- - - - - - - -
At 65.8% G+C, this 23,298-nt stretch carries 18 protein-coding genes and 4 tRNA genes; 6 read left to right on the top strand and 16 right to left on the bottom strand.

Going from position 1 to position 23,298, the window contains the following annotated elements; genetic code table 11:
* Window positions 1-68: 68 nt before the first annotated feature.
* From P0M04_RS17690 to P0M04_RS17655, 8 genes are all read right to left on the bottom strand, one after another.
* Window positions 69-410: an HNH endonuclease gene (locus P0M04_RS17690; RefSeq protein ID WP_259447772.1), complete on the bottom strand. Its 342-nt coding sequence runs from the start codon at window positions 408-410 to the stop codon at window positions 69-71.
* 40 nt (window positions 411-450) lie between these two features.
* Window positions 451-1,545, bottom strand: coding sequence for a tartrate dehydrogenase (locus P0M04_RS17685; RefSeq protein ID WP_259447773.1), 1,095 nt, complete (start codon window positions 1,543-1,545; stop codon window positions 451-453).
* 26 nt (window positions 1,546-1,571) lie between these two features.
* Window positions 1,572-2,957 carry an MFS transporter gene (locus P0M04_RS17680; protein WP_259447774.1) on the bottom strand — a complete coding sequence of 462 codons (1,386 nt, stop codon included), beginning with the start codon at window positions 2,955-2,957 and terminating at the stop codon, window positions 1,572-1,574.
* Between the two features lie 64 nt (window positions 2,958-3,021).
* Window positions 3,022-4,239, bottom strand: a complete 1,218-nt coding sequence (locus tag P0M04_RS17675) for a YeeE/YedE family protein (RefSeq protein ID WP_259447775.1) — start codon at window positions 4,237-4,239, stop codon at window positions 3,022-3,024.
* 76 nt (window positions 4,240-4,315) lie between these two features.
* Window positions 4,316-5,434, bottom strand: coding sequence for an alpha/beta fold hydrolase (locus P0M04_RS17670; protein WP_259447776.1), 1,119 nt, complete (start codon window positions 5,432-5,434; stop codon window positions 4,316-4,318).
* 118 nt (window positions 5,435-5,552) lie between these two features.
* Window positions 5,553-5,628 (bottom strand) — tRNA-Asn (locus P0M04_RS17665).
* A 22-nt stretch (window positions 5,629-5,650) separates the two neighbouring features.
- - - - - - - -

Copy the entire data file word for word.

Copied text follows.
At 65.8% G+C, this 23,298-nt stretch carries 18 protein-coding genes and 4 tRNA genes; 6 read left to right on the top strand and 16 right to left on the bottom strand.

Going from position 1 to position 23,298, the window contains the following annotated elements; genetic code table 11:
* Window positions 1-68: 68 nt before the first annotated feature.
* From P0M04_RS17690 to P0M04_RS17655, 8 genes are all read right to left on the bottom strand, one after another.
* Window positions 69-410: an HNH endonuclease gene (locus P0M04_RS17690; RefSeq protein ID WP_259447772.1), complete on the bottom strand. Its 342-nt coding sequence runs from the start codon at window positions 408-410 to the stop codon at window positions 69-71.
* 40 nt (window positions 411-450) lie between these two features.
* Window positions 451-1,545, bottom strand: coding sequence for a tartrate dehydrogenase (locus P0M04_RS17685; RefSeq protein ID WP_259447773.1), 1,095 nt, complete (start codon window positions 1,543-1,545; stop codon window positions 451-453).
* 26 nt (window positions 1,546-1,571) lie between these two features.
* Window positions 1,572-2,957 carry an MFS transporter gene (locus P0M04_RS17680; protein WP_259447774.1) on the bottom strand — a complete coding sequence of 462 codons (1,386 nt, stop codon included), beginning with the start codon at window positions 2,955-2,957 and terminating at the stop codon, window positions 1,572-1,574.
* Between the two features lie 64 nt (window positions 2,958-3,021).
* Window positions 3,022-4,239, bottom strand: a complete 1,218-nt coding sequence (locus tag P0M04_RS17675) for a YeeE/YedE family protein (RefSeq protein ID WP_259447775.1) — start codon at window positions 4,237-4,239, stop codon at window positions 3,022-3,024.
* 76 nt (window positions 4,240-4,315) lie between these two features.
* Window positions 4,316-5,434, bottom strand: coding sequence for an alpha/beta fold hydrolase (locus P0M04_RS17670; protein WP_259447776.1), 1,119 nt, complete (start codon window positions 5,432-5,434; stop codon window positions 4,316-4,318).
* 118 nt (window positions 5,435-5,552) lie between these two features.
* Window positions 5,553-5,628 (bottom strand) — tRNA-Asn (locus P0M04_RS17665).
* A 22-nt stretch (window positions 5,629-5,650) separates the two neighbouring features.